Getting Started

Installation

pip install pyskywise

If the package is not located, ensure that you have WDT’s PyPi server in your pip.conf.


Configuration

To make calls to a SkyWise API, you must first point your resource to your API and configure authentication:

from skywise.platform import PlatformResource

# Initialize Endpoints
PlatformResource.set_site("http://base.platform.url")
PlatformResource.set_user("3ScaleUsername")
PlatformResource.set_password("3ScalePassword")

For convenience, each SkyWise API package will attempt to initialize itself using its corresponding environment variables to eliminate the need for configuration in your application. Here’s an example from Platform:

#!/bin/bash
export PSW_PLATFORM_SITE="http://base.platform.url"
export PSW_PLATFORM_USER="3ScaleUsername"
export PSW_PLATFORM_PASSWORD="3ScalePassword"

See each API’s documentation for reference to these variables, but they should follow the convention of PSW_{API_NAME}_{FIELD}.

The rest of the documentation will proceed assuming that these variables have been set and that further endpoint configuration is not needed.


Basic Usage

Each API in PySkyWise follows a pattern for searching for its resources: the find() method. Think of each resource class’ find() method as a resource factory.

Requesting Resources

Request All Resources

To find all of a given resource, just call the find() method without any parameters.

from skywise.platform import Product

products = Product.find()
# [<Product 'skywise-1hr-precipitation-analysis'>, <Product ...>, ...]

Request A Single Resource by ID

To find a single resource, simply pass its ID as the first and only parameter.

precip_product = Product.find('skywise-1hr-precipitation-analysis')
# <Product 'skywise-1hr-precipitation-analysis'>

Request Resources w/ Parameters

Many endpoints allow optional parameters. Simply add the parameter as a keyword argument in the find method. All resource classes should allow the developer to pass in commonly used python data types and objects as parameters, eliminating the need to pass in strings formatted for a request URL. Here, we’ll query hourly precip frames for the past day.

import arrow
from skywise.platform import ProductFrame

start = arrow.get().replace(days=-1).datetime
end = arrow.get().datetime
frames = ProductFrame.find(product_id=precip_product.id, start=start, end=end)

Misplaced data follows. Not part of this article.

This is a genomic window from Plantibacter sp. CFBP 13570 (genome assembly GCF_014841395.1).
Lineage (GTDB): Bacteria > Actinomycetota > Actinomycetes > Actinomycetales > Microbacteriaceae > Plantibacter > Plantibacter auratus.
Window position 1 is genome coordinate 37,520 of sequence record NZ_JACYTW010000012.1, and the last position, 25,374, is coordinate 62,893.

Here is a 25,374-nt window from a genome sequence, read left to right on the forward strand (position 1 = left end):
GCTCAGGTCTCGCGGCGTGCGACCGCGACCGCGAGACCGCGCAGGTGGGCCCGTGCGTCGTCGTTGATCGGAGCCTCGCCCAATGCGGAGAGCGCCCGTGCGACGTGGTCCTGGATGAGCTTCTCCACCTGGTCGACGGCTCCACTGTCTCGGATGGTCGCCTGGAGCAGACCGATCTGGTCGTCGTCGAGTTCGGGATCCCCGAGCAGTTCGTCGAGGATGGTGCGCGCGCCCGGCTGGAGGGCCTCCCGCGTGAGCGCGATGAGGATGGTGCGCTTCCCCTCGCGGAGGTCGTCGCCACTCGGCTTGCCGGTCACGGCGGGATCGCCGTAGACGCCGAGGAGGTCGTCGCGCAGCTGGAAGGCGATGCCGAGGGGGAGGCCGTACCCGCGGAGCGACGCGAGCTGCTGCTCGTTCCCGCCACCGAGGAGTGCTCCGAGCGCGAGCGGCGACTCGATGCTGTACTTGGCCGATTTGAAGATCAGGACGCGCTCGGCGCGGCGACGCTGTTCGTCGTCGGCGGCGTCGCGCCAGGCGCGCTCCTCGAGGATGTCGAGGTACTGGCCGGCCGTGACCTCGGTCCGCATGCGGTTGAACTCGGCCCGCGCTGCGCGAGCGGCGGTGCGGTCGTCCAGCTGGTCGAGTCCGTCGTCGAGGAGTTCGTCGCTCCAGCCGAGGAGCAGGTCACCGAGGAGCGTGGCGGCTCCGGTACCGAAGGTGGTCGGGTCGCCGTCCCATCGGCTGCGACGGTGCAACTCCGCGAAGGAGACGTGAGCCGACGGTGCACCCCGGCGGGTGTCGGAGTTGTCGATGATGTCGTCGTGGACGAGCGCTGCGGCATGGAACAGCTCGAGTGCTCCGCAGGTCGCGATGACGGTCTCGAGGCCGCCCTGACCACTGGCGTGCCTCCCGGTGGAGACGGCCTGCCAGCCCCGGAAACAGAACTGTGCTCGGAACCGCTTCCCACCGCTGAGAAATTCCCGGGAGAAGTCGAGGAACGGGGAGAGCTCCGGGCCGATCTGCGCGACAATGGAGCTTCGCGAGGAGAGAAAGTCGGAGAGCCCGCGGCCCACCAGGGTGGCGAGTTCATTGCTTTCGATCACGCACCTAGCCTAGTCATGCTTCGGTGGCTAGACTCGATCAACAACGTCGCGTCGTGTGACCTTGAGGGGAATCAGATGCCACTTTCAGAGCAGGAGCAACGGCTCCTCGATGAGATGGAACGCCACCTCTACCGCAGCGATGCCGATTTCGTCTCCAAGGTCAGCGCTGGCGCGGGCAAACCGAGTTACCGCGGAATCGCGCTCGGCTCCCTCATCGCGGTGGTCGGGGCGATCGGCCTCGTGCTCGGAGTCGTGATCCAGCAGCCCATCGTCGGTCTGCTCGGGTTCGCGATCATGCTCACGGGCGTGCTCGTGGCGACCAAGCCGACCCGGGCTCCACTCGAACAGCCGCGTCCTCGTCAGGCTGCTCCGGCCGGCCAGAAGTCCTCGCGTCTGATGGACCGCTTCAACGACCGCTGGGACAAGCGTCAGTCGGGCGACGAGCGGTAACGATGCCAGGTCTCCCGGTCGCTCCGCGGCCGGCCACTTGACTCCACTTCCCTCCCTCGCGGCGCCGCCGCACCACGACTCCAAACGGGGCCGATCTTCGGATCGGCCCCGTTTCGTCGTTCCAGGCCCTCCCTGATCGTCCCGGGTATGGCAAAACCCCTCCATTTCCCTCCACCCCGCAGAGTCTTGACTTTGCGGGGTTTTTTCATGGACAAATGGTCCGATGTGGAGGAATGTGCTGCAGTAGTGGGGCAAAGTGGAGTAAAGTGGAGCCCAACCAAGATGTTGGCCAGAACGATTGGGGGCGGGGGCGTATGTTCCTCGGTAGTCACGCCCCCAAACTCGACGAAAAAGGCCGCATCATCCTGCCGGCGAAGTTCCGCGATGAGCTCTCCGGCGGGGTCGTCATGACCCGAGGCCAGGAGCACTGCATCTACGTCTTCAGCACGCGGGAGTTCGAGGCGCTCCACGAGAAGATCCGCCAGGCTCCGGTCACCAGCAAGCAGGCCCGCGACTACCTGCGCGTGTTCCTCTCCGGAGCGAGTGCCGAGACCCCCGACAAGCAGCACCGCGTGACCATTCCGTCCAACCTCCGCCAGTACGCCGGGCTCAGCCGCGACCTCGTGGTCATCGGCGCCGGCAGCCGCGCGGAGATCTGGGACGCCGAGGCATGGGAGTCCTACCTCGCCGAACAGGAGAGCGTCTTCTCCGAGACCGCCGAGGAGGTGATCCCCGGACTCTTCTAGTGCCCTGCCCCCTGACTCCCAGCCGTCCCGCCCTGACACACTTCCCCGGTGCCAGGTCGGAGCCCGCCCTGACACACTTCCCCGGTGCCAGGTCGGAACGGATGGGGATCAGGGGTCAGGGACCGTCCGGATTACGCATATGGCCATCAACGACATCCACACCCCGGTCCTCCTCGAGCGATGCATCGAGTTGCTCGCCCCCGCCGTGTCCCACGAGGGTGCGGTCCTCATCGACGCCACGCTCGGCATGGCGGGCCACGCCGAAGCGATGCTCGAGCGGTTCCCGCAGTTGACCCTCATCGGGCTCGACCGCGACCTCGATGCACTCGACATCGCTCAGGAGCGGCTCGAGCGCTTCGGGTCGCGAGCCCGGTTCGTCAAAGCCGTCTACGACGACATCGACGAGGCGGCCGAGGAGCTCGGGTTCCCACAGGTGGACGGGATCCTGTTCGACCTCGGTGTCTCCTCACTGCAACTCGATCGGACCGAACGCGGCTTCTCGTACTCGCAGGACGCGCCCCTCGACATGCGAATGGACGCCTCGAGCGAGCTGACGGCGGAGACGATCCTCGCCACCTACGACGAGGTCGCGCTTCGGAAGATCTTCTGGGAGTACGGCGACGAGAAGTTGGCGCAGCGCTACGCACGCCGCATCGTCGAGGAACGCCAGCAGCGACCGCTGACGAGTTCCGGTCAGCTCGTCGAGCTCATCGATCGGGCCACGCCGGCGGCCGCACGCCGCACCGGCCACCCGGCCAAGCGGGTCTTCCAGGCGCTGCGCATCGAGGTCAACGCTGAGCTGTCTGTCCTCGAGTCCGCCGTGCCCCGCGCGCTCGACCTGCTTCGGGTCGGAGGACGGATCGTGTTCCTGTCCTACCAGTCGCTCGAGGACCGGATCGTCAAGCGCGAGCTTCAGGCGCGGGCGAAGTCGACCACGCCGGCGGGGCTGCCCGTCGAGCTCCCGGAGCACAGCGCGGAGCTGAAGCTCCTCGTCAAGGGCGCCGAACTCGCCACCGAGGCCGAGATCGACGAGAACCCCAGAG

The ProductFrame resource handles all of the start/end datetime request url serialization behind the scenes, so that you don’t have to. But this still looks a bit tedious, since we have to import Frame and call Frame.find() directly. Instead, we could have used a Product convenience method for accessing its frames:

frames = precip_product.get_frames(start=start, end=end)

Convenience methods that simplify the interface to other resources are a common pattern in PySkyWise.

Asynchronous Requests

Using the find_async() method along with map() on your resource allows for multiple requests to be called asynchronously. In Platform, for example, this is useful for datapoint or map tile requests for a large number of frames. Here is a trivial example using products.

product_ids = ['skywise-24hr-precipitation-analysis',
               'skywise-1hr-precipitation-analysis',
               'weatherops-24hr-precipitation-forecast',
               'weatherops-1hr-precipitation-forecast']

# Prep Requests
skywise_requests = [Product.find_async(id) for id in product_ids]

# Call Asynchronously
products = Product.map(skywise_requests)

Grouping Resources

Any list of resources returned by our find() or map() methods will have a group() method. Using this method, we can group by data attributes on our resources. Here’s an example that groups all of our Platform products by their source and content type:

from skywise.platform import Product

products = Product.find()
products.group(['source', 'contentType'])
"""
{
  'wdssii': {
          'precipitation': [<Product skywise-1hr-precipitation-analysis>,
                            <Product skywise-1hr-precipitation-forecast>,
                            <Product skywise-24hr-precipitation-analysis>,
                            <Product skywise-24hr-precipitation-forecast]
  },
  'wrf': {
          'solar-radiation': [<Product skywise-1hr-solar-radiation-analysis>,
                              <Product skywise-1hr-solar-radiation-forecast>,
                              <Product skywise-24hr-solar-radiation-analysis>,
                              <Product skywise-24hr-solar-radiation-forecast>]
  }
  ...
}
"""

group() accepts a list of attribute accessor strings. You can string attributes together using dot notation: [‘foo.bar’, ‘baz’].


Creating Resources

Basic functionality has been added that allows you to create resources for your SkyWise API’s. The process for this will be described more fully in the future in a Creating Custom Resources section.

import geojson
from skywise.agriculture import Field

field = Field()
field.description = 'Arthur Farm'
field.add_geometry(MultiPolygon([
   ([(-97.194156646728, 35.667442627764),
   (-97.191281318664, 35.668349114403),
   (-97.185573577880, 35.672497902647),
   (-97.185616493225, 35.676402447539),
   (-97.194499969482, 35.671591463121),
   (-97.194156646728, 35.667442627764)])
]))
field.save()
assert field.id is not None

Updating a resource is just as easy.

field.description = 'Arthur NW Field'
field.save()

# Requesting a fresh version of the field verifies that it's been updated
fresh_field = Field.find(field.id)
assert field.id == fresh_field.id
assert field.description == fresh_field.description

Exception Handling

Exception handling is still poorly implemented, but all calls that result in a request response of a non 20X value will raise an exception. Future work needs to be done especially to give the developer better feedback for improper parameter passing.